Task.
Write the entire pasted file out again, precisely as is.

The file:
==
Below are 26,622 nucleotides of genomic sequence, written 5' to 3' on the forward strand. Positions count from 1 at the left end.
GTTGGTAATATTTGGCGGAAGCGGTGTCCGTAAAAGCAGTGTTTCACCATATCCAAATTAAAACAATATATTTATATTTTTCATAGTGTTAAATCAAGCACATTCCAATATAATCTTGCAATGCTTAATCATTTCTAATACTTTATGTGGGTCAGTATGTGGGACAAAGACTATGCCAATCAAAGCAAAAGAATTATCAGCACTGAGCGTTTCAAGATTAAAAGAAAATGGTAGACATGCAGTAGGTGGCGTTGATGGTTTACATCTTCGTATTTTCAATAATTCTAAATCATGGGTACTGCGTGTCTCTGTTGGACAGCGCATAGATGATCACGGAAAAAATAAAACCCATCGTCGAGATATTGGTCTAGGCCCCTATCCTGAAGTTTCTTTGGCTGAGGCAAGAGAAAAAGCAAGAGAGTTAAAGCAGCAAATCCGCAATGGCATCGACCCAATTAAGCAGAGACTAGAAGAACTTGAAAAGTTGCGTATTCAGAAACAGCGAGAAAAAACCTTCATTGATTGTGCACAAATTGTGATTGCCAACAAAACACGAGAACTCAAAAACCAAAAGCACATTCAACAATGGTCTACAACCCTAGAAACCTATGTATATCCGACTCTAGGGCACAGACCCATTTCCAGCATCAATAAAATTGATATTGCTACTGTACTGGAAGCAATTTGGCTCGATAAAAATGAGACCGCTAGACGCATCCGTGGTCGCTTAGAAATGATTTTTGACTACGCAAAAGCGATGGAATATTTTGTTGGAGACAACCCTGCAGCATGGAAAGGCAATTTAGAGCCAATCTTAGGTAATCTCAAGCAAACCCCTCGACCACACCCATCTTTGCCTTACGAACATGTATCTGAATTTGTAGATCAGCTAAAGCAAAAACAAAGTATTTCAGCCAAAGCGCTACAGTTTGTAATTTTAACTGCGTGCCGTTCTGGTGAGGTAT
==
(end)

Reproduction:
Below are 26,622 nucleotides of genomic sequence, written 5' to 3' on the forward strand. Positions count from 1 at the left end.
GTTGGTAATATTTGGCGGAAGCGGTGTCCGTAAAAGCAGTGTTTCACCATATCCAAATTAAAACAATATATTTATATTTTTCATAGTGTTAAATCAAGCACATTCCAATATAATCTTGCAATGCTTAATCATTTCTAATACTTTATGTGGGTCAGTATGTGGGACAAAGACTATGCCAATCAAAGCAAAAGAATTATCAGCACTGAGCGTTTCAAGATTAAAAGAAAATGGTAGACATGCAGTAGGTGGCGTTGATGGTTTACATCTTCGTATTTTCAATAATTCTAAATCATGGGTACTGCGTGTCTCTGTTGGACAGCGCATAGATGATCACGGAAAAAATAAAACCCATCGTCGAGATATTGGTCTAGGCCCCTATCCTGAAGTTTCTTTGGCTGAGGCAAGAGAAAAAGCAAGAGAGTTAAAGCAGCAAATCCGCAATGGCATCGACCCAATTAAGCAGAGACTAGAAGAACTTGAAAAGTTGCGTATTCAGAAACAGCGAGAAAAAACCTTCATTGATTGTGCACAAATTGTGATTGCCAACAAAACACGAGAACTCAAAAACCAAAAGCACATTCAACAATGGTCTACAACCCTAGAAACCTATGTATATCCGACTCTAGGGCACAGACCCATTTCCAGCATCAATAAAATTGATATTGCTACTGTACTGGAAGCAATTTGGCTCGATAAAAATGAGACCGCTAGACGCATCCGTGGTCGCTTAGAAATGATTTTTGACTACGCAAAAGCGATGGAATATTTTGTTGGAGACAACCCTGCAGCATGGAAAGGCAATTTAGAGCCAATCTTAGGTAATCTCAAGCAAACCCCTCGACCACACCCATCTTTGCCTTACGAACATGTATCTGAATTTGTAGATCAGCTAAAGCAAAAACAAAGTATTTCAGCCAAAGCGCTACAGTTTGTAATTTTAACTGCGTGCCGTTCTGGTGAGGTAT